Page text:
> >High-end database systems perfer more files, as they can be spread across
> >multiple (usually fast SCSI) disks. Most databases recommend logs be kept
> >seperate disks than database files.
> >Changes in the number of files can resolve problems if the problems are
> >result of low disk IO and you have money to throw at the problem.
> True, but this isn't always the case.
> Let's look at the almighty InnoDB for instance. It happily uses multiple
> files for the data dictionary (ibdata*) if
> you tell it but, as far as I know, treats them like one big space, not
> doing striping or anything fancy.
It fills up the data-files sequentially (not writing a bit here, a bit
there), but that could change.
Of course, if you have all the data files spread across 5 disks, and you
needed 10 non-sequential
blocks (that aren't in memory), you will probably utilize more than one
disk, which is a good thing.
There is also a size issue. Each of our databases is about 25 gig of data. I
don't want to cram that into one file.
Some of our tables are in the 4-6 gig range. I don't want to be bumping up
against 32-bit file-size limits.
On Oracle, we have 9 tablespaces just for data (and each tablespace is 3
datafiles). Indexes have
their own tablespaces. We have three mirrored disks, so each datafile goes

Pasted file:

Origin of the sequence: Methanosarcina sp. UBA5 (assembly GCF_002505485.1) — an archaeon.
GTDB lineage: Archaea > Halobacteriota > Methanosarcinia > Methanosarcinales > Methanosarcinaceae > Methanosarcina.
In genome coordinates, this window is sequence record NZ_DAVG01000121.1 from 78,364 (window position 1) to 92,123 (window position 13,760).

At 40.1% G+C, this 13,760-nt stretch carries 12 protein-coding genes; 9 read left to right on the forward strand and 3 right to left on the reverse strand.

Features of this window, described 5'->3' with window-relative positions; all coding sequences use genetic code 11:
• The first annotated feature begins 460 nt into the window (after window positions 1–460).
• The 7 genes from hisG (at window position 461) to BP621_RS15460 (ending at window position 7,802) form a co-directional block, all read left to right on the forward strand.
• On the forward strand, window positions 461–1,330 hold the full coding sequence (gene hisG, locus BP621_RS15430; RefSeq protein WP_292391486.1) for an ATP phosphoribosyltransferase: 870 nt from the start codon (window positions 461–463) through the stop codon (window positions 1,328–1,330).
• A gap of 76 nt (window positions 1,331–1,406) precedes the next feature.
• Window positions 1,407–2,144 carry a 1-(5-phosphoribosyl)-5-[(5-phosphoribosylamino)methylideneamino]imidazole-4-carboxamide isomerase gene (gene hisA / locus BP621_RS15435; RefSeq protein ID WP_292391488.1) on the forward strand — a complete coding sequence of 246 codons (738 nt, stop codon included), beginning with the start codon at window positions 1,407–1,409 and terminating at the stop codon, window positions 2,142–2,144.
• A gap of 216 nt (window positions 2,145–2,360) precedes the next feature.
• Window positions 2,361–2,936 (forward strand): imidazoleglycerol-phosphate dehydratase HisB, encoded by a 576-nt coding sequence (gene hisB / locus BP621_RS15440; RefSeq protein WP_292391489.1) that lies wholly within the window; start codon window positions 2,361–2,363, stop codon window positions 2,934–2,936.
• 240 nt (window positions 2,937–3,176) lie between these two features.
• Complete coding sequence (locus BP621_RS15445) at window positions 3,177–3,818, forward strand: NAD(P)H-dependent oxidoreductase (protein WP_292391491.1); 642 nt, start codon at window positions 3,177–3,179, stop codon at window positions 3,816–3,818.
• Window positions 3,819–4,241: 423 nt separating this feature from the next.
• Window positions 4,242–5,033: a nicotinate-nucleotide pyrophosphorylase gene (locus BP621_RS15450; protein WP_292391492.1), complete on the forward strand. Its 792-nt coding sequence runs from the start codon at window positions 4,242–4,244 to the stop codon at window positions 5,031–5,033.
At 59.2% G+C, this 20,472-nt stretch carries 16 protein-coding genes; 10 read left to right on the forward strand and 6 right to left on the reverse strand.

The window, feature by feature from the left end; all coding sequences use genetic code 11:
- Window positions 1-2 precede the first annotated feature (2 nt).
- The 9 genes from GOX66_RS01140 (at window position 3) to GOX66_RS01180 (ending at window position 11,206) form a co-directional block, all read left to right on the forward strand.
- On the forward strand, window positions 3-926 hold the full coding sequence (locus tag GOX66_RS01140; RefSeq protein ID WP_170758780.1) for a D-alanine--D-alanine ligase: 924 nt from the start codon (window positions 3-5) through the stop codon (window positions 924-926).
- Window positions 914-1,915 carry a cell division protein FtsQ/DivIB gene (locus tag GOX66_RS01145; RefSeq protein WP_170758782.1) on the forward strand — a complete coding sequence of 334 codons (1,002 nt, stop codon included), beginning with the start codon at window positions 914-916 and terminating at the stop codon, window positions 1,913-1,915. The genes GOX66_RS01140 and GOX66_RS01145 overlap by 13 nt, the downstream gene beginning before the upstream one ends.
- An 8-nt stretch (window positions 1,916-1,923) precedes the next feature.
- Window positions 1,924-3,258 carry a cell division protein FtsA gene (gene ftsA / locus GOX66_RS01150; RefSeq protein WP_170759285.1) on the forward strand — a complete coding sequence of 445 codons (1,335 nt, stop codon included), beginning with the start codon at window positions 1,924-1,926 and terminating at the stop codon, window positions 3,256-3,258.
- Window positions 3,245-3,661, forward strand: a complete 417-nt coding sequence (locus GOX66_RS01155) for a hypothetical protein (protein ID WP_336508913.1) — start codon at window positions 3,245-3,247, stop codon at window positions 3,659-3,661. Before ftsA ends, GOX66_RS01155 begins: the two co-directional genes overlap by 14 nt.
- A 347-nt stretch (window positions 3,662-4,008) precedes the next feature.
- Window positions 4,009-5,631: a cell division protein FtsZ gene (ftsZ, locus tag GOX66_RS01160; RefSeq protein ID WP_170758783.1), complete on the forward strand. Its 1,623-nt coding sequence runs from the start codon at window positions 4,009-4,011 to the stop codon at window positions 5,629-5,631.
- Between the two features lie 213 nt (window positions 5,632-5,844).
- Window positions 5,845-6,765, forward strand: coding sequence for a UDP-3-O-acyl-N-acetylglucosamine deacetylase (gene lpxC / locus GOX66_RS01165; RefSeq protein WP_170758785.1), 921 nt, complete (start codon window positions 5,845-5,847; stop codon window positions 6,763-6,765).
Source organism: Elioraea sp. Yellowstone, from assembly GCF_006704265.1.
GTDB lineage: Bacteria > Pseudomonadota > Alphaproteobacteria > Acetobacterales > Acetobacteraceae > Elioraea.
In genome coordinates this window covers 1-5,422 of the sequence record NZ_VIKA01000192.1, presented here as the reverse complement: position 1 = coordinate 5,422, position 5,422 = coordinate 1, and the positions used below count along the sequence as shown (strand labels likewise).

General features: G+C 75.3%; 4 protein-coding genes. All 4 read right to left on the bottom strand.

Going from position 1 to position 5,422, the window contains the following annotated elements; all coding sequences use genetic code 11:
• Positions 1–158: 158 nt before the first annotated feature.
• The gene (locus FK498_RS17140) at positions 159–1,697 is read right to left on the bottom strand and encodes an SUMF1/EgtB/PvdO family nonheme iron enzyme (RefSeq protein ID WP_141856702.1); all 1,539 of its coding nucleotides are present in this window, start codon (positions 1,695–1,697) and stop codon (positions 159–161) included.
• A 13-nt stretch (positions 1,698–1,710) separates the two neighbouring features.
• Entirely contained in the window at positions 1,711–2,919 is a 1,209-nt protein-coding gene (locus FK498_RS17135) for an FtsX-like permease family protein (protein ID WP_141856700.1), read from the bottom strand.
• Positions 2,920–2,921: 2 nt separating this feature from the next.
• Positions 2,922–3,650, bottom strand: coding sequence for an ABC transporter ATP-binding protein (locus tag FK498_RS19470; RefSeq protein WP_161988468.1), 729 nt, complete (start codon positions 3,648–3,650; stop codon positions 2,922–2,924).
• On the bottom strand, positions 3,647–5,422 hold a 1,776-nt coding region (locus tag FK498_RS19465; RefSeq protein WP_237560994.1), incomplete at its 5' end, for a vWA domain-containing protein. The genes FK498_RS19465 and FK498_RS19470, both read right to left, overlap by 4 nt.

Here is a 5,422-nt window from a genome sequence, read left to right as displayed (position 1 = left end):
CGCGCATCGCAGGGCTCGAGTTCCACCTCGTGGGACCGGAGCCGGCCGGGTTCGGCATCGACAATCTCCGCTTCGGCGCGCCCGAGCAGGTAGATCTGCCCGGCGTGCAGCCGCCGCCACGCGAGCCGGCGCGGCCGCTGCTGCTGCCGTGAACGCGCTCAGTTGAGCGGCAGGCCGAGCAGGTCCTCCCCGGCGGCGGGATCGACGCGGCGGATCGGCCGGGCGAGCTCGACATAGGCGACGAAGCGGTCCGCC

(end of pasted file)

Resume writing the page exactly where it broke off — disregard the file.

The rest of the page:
on one mirrored-set.
Our new server will be hot-swappable a RAID SCSI setup. The more drives you
can get working
at one time, the faster your database server will be (if you end up going to
disk a fair bit).
Backups in Oracle are not done by saving the datafiles. And if you use the
tool (which we will have to), the same will apply to MySQL/InnoDB. So the #
of files is not a hinderance
to backups in that case.
Finally, you can cram all your data into one InnoDB datafile if you so
desire. It's one extra file to backup.
In fact, with Oracle, you can just have one big data file. No FRM files or
> Regarding logs being kept seperately, you will get no argument from me!
> In fact, if you can keep your logs on a
> HA cluster of NAS boxes, in a safe, covered in concrete, connected by
> multiply-redundant fibre-channel links,
> guarded by half the population of Wagga Wagga and plastered with images
> from random links from the awful,
> awful bowels of the internet I still reckon that you'd probably be able
> to find a way to go one better with
> log protection.
Time to cut back on the coffee, my friend :)
Seriously, log files are kept on different disks not for security, but for
performance.Writing a 20-meg file to
disk is a big performance hit; if you are trying to read and write database
data from that disk at the same
time, you'll notice it.
> Look at SQLBase - "Zero Administration" they reckon. Log files do not
> exist seperately, they exist inside the
> same file that holds everything else! Not good! You need to do a
> "reorganise" every few weeks or things start
> to...well..err...suck! Give me MySQL any day!
The best database allows dba's and users to be as flexible as they want/need